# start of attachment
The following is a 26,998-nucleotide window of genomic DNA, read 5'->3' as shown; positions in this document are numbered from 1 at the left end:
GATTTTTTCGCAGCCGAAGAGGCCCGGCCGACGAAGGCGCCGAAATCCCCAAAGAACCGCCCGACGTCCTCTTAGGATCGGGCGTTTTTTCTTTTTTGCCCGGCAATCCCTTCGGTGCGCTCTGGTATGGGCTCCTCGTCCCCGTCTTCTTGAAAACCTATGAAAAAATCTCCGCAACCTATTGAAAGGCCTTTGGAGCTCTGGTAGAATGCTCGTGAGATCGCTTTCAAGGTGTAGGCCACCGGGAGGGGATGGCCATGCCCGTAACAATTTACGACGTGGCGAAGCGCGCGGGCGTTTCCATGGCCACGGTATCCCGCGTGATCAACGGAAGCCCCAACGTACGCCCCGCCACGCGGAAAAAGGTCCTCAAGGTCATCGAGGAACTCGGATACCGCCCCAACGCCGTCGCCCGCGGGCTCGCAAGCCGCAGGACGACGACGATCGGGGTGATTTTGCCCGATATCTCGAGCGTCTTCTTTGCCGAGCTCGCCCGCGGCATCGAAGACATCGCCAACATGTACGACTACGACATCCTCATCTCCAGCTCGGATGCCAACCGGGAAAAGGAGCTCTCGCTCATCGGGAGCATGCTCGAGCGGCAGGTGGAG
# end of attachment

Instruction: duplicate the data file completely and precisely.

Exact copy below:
The following is a 26,998-nucleotide window of genomic DNA, read 5'->3' as shown; positions in this document are numbered from 1 at the left end:
GATTTTTTCGCAGCCGAAGAGGCCCGGCCGACGAAGGCGCCGAAATCCCCAAAGAACCGCCCGACGTCCTCTTAGGATCGGGCGTTTTTTCTTTTTTGCCCGGCAATCCCTTCGGTGCGCTCTGGTATGGGCTCCTCGTCCCCGTCTTCTTGAAAACCTATGAAAAAATCTCCGCAACCTATTGAAAGGCCTTTGGAGCTCTGGTAGAATGCTCGTGAGATCGCTTTCAAGGTGTAGGCCACCGGGAGGGGATGGCCATGCCCGTAACAATTTACGACGTGGCGAAGCGCGCGGGCGTTTCCATGGCCACGGTATCCCGCGTGATCAACGGAAGCCCCAACGTACGCCCCGCCACGCGGAAAAAGGTCCTCAAGGTCATCGAGGAACTCGGATACCGCCCCAACGCCGTCGCCCGCGGGCTCGCAAGCCGCAGGACGACGACGATCGGGGTGATTTTGCCCGATATCTCGAGCGTCTTCTTTGCCGAGCTCGCCCGCGGCATCGAAGACATCGCCAACATGTACGACTACGACATCCTCATCTCCAGCTCGGATGCCAACCGGGAAAAGGAGCTCTCGCTCATCGGGAGCATGCTCGAGCGGCAGGTGGAG